by Susan Grisanti | Photography Trent Bell
A 1959 Chevrolet Viking short bus is tenderly restored from the chassis up
We recently sat down with Will Winkelman of Winkelman Architecture to talk about his team’s thoroughgoing refurbishment of a 1959 Chevrolet Viking short bus—a design project that is traveling the state and turning heads wherever it goes.
Q: How did this unusual project first cross your path?
A: The first mention of the bus was as an “Oh, by the way…” from a client at the end of a project meeting. He said he’d seen this “cool old bus in a field,” and thought it had potential to become something special. I have worked with this client for years on a wide variety of projects—buildings as well as the occasional odd thing, like the bus, for example. We work together well and have a very collaborative relationship.
Q: How did the owners plan to use the bus?
A: Their ideal goal was to maximize flexibility—to be an extra guest room for the family’s camp when stationary, to be a camper when the family went on road trips, and to be transportation for multiple guests when the camp is busy entertaining, to make group outings easy.
Q: What state was the bus in when you first saw it?
A: The bus was sitting in a distant corner of an overgrown rural field. It wasn’t on blocks, but may as well have been. It was apparent that it had not been used for quite some time. It had long ago been transformed into a camper—though with some rough edges to be sure. Our visit was to evaluate if it was within the realm of reason to consider a restoration. And, while it seemed crazy, we looked past
the tired heap and saw its vintage appeal and unique potential.
Q: Tell us about the work done to revamp the bus.
A: The exterior was a pure restoration back to its vintage bones. But the interior was a different matter. The client envisioned a funky, hippy, Moroccan vibe. In the end, it’s like we inserted an alternate life into the bus—a road not yet traveled. We took it back to the sixties and rooted it there with beads, dangles, and paisleys.
An early design thought was to plant the bus in the landscape on blocks. Offering up only the “guest room” option would have been the path of least resistance—it would have avoided the expense of a full-blown mechanical rebuild. But the allure of using it for transportation was too tempting, and multitasking the vehicle’s use proved to be the key to moving the project forward. Yes, it’s a camper, but it also has the ability to transport 13 people with seat belts—perfect for when the camp is loaded with guests and an outing is planned. Getting there becomes part of the fun.
Q: Who worked on this project with you?
A: I asked Vince Moulton of Vincent Moulton Interiors to work with me. We’ve enjoyed working together in the past, and we work together seamlessly. Vince was part of the design process from the start: space planning, detail resolution, finishes, salvage fixture resourcing, and the texture and fabrics that brought the hippy-Moroccan vision to life. When in the bus, you can almost smell the sixties...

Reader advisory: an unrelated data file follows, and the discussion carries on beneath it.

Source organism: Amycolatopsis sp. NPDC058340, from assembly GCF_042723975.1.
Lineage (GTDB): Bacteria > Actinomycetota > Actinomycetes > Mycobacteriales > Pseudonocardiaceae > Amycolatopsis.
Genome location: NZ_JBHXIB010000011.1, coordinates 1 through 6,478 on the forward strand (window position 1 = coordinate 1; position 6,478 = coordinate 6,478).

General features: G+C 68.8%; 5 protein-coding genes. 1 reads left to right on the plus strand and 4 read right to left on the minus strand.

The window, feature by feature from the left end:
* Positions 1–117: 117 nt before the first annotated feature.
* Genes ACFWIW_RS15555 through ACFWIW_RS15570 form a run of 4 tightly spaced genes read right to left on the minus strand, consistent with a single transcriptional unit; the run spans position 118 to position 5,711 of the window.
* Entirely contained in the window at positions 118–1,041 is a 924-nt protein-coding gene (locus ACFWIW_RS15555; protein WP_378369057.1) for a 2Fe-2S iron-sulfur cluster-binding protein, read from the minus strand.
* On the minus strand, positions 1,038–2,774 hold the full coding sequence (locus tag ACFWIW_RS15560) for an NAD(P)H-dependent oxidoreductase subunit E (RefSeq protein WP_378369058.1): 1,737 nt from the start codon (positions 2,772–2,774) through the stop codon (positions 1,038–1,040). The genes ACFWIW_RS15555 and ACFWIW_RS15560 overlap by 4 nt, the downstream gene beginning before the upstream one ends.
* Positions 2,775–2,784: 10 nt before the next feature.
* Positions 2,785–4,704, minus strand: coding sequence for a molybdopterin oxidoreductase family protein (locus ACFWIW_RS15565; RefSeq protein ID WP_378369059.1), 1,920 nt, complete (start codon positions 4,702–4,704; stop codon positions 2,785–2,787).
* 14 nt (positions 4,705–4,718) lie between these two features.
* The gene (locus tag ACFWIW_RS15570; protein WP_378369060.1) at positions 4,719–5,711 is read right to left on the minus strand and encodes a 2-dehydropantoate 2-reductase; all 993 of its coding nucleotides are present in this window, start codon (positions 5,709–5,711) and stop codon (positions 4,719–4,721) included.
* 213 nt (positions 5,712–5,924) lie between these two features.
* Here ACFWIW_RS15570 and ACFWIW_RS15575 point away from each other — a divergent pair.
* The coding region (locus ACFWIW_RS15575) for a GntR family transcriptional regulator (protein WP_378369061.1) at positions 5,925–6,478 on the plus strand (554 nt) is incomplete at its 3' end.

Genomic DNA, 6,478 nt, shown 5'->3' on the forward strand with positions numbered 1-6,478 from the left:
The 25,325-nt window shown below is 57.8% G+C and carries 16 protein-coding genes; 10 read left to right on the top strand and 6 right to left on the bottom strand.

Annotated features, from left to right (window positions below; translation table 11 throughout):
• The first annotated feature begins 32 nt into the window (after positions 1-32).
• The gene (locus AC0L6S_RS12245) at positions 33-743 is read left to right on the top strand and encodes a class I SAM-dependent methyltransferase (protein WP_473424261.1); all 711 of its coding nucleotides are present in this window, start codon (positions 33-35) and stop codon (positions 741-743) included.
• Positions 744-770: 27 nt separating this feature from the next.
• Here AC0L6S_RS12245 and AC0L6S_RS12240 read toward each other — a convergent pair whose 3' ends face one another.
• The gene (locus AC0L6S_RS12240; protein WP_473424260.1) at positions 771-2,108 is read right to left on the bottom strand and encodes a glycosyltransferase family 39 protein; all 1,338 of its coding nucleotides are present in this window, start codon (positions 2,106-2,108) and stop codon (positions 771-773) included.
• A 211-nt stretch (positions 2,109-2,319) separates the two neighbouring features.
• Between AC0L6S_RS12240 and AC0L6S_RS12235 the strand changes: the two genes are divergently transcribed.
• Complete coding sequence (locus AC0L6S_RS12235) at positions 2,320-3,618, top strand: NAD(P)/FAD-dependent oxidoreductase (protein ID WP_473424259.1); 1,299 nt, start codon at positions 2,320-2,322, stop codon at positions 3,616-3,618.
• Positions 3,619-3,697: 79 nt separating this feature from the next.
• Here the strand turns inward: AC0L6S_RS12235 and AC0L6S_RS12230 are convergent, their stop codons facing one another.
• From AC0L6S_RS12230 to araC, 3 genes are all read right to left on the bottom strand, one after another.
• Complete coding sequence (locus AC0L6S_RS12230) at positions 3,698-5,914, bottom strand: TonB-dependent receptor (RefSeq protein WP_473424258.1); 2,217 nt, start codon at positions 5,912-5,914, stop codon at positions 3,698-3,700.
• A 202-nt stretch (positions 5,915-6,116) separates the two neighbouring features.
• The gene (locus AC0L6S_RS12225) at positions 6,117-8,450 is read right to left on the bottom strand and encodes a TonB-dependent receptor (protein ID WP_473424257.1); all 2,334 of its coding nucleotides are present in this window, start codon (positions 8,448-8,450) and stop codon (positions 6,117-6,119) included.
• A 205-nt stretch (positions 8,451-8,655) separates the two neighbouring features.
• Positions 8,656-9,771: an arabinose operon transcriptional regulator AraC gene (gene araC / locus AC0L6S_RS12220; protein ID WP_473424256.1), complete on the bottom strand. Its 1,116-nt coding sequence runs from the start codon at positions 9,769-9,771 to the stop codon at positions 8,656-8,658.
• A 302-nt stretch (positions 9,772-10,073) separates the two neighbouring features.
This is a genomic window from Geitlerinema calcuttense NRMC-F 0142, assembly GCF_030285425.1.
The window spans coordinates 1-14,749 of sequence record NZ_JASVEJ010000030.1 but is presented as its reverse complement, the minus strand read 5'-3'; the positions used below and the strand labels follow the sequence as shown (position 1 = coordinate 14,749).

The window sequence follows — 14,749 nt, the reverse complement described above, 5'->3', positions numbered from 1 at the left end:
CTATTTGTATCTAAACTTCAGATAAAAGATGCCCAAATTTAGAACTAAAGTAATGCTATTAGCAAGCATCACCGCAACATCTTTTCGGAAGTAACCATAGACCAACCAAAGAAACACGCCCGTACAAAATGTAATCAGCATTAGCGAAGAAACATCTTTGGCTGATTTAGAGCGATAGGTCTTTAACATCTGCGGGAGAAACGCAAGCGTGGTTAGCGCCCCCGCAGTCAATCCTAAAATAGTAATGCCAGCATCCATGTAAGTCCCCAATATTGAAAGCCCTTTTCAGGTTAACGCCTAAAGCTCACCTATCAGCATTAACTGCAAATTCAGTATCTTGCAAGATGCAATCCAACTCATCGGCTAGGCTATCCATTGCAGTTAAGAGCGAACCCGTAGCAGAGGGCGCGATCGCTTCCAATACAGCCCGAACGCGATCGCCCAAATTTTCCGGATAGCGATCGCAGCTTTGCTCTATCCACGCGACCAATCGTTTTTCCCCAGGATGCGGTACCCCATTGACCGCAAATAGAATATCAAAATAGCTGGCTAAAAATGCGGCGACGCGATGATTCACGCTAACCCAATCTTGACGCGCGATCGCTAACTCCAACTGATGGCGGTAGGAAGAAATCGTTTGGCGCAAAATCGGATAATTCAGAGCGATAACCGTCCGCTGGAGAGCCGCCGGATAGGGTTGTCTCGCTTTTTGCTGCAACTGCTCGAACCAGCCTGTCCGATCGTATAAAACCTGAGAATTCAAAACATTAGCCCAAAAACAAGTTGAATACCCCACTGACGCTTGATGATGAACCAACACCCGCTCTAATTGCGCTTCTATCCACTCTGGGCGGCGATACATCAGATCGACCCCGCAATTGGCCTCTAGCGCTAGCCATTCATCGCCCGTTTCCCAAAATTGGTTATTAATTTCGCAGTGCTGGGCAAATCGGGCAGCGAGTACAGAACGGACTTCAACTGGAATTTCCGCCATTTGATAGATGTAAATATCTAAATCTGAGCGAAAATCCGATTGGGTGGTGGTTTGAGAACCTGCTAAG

The mechanical aspect of the restoration was huge and led by a patient local mechanic who thoughtfully worried and nurtured the project through every step. He organized rebuilding the frame and mechanicals from the chassis up, tailoring the components to the bus’s body and keeping the feel, function, and features consistent with a vintage vehicle. Hoyt’s Auto Body did the exterior work. They lifted the body off and tenderly restored it to its original self—sometimes fabricating replacement parts, sometimes sourcing salvaged parts on the Web. They were all working on a budget, so there was much debate and searching for solutions that would fit the need without going over budget. I have to say that, for the mechanical and auto-body team, this undertaking was such a unique pursuit that it seemed to be pure joy—a labor of fascination if not love.
To transform the vehicle into a camper we turned to the custom-boat-building trade—an obvious source for beautifully crafted, uniquely shaped, and highly fitted work that is accustomed to utilizing every inch of space. Tony Jose of Linekin Bay Woodworkers was chosen. He runs a small woodworking shop in Boothbay that creates beautiful cabinetry and furniture as well as boat interior fit-outs. He is accustomed to working with architects and was not flustered by the small space or the multiple compound curves the interior presented. Tony’s experience contributed much to the design.
Q: The millwork adds such a warm richness to the interior…
A: When it came to the interior millwork, we translated the design vision into an Arts and Crafts aesthetic. Quarter-sawn white oak felt like the right fit—it’s not exotic, not trying too hard, wants to be finely crafted, and is evocative of the era. The floor is salvaged hard pine to maximize durability, installed using the original surface of the re-sawn boards exposed to look like it has been there for half a century.
The lines inside the bus are soft, gentle curves. We felt that asking the interior millwork to do anything but follow that lead would have been an insult. On this Tony was great—for him, that request was a cakewalk. I recall hesitantly asking him if we could do a particular compound-curved component, and he quietly replied with a shrug, “Sure.” He sculpts wood like it was putty.
Q: What is it like inside the bus when it’s out on the road?
A: During the design process we tried to keep movement in mind when making detail decisions. We were seeking to dampen rattles or fatigue. One endearing, but unintended, consequence is that the lampshade beads make a nice gentle whoosh when driving about.
When the bus is on the road, you feel it—that’s for sure. But one must remember: it’s a vintage experience we’ve created. Getting up to the speed limit is enough for me, and feels like it just might be enough for the bus too. I’m happy to let those in a hurry pass on by.